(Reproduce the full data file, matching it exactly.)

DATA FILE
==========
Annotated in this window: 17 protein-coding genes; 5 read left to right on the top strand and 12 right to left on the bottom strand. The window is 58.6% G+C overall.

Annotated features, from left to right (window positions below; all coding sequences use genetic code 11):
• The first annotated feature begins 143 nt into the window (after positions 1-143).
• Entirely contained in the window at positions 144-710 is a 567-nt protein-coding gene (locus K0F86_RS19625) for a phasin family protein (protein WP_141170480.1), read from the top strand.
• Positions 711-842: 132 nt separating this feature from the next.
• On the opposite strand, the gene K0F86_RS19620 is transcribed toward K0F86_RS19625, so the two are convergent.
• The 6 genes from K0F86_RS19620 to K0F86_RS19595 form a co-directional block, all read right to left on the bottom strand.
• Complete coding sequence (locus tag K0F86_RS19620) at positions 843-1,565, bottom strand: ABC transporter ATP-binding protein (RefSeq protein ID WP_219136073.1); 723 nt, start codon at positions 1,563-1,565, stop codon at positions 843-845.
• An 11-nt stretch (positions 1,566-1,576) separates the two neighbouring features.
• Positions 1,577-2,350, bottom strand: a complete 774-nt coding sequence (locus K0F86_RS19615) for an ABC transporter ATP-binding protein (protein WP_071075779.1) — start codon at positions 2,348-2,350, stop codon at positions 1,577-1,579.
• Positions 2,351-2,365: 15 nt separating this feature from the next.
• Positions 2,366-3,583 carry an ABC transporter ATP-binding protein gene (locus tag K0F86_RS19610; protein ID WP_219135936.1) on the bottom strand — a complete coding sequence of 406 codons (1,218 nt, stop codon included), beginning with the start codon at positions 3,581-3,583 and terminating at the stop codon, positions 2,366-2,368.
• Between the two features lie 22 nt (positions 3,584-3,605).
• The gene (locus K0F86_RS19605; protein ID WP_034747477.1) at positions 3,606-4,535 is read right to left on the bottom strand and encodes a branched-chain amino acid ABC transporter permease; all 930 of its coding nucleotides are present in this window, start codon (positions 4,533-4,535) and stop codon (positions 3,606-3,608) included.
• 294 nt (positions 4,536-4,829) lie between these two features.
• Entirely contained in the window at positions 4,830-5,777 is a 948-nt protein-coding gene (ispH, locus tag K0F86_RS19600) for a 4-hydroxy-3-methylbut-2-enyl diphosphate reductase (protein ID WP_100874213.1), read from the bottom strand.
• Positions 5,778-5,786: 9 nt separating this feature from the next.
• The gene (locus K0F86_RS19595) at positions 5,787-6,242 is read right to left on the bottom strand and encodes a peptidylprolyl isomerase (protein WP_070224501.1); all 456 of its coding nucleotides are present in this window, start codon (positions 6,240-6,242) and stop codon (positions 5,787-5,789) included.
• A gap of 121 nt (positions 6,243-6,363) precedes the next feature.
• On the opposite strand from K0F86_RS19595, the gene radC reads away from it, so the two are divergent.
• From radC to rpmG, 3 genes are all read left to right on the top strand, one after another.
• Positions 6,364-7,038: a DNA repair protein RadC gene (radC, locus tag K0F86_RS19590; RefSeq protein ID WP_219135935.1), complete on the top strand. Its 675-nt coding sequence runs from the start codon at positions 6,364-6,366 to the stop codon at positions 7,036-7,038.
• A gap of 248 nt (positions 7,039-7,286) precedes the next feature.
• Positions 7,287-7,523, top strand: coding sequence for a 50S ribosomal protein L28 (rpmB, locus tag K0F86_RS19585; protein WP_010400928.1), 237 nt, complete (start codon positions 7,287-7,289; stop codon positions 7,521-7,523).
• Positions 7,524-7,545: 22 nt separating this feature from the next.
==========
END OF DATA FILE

Annotated in this window: 17 protein-coding genes; 5 read left to right on the top strand and 12 right to left on the bottom strand. The window is 58.6% G+C overall.

Annotated features, from left to right (window positions below; all coding sequences use genetic code 11):
• The first annotated feature begins 143 nt into the window (after positions 1-143).
• Entirely contained in the window at positions 144-710 is a 567-nt protein-coding gene (locus K0F86_RS19625) for a phasin family protein (protein WP_141170480.1), read from the top strand.
• Positions 711-842: 132 nt separating this feature from the next.
• On the opposite strand, the gene K0F86_RS19620 is transcribed toward K0F86_RS19625, so the two are convergent.
• The 6 genes from K0F86_RS19620 to K0F86_RS19595 form a co-directional block, all read right to left on the bottom strand.
• Complete coding sequence (locus tag K0F86_RS19620) at positions 843-1,565, bottom strand: ABC transporter ATP-binding protein (RefSeq protein ID WP_219136073.1); 723 nt, start codon at positions 1,563-1,565, stop codon at positions 843-845.
• An 11-nt stretch (positions 1,566-1,576) separates the two neighbouring features.
• Positions 1,577-2,350, bottom strand: a complete 774-nt coding sequence (locus K0F86_RS19615) for an ABC transporter ATP-binding protein (protein WP_071075779.1) — start codon at positions 2,348-2,350, stop codon at positions 1,577-1,579.
• Positions 2,351-2,365: 15 nt separating this feature from the next.
• Positions 2,366-3,583 carry an ABC transporter ATP-binding protein gene (locus tag K0F86_RS19610; protein ID WP_219135936.1) on the bottom strand — a complete coding sequence of 406 codons (1,218 nt, stop codon included), beginning with the start codon at positions 3,581-3,583 and terminating at the stop codon, positions 2,366-2,368.
• Between the two features lie 22 nt (positions 3,584-3,605).
• The gene (locus K0F86_RS19605; protein ID WP_034747477.1) at positions 3,606-4,535 is read right to left on the bottom strand and encodes a branched-chain amino acid ABC transporter permease; all 930 of its coding nucleotides are present in this window, start codon (positions 4,533-4,535) and stop codon (positions 3,606-3,608) included.
• 294 nt (positions 4,536-4,829) lie between these two features.
• Entirely contained in the window at positions 4,830-5,777 is a 948-nt protein-coding gene (ispH, locus tag K0F86_RS19600) for a 4-hydroxy-3-methylbut-2-enyl diphosphate reductase (protein ID WP_100874213.1), read from the bottom strand.
• Positions 5,778-5,786: 9 nt separating this feature from the next.
• The gene (locus K0F86_RS19595) at positions 5,787-6,242 is read right to left on the bottom strand and encodes a peptidylprolyl isomerase (protein WP_070224501.1); all 456 of its coding nucleotides are present in this window, start codon (positions 6,240-6,242) and stop codon (positions 5,787-5,789) included.
• A gap of 121 nt (positions 6,243-6,363) precedes the next feature.
• On the opposite strand from K0F86_RS19595, the gene radC reads away from it, so the two are divergent.
• From radC to rpmG, 3 genes are all read left to right on the top strand, one after another.
• Positions 6,364-7,038: a DNA repair protein RadC gene (radC, locus tag K0F86_RS19590; RefSeq protein ID WP_219135935.1), complete on the top strand. Its 675-nt coding sequence runs from the start codon at positions 6,364-6,366 to the stop codon at positions 7,036-7,038.
• A gap of 248 nt (positions 7,039-7,286) precedes the next feature.
• Positions 7,287-7,523, top strand: coding sequence for a 50S ribosomal protein L28 (rpmB, locus tag K0F86_RS19585; protein WP_010400928.1), 237 nt, complete (start codon positions 7,287-7,289; stop codon positions 7,521-7,523).
• Positions 7,524-7,545: 22 nt separating this feature from the next.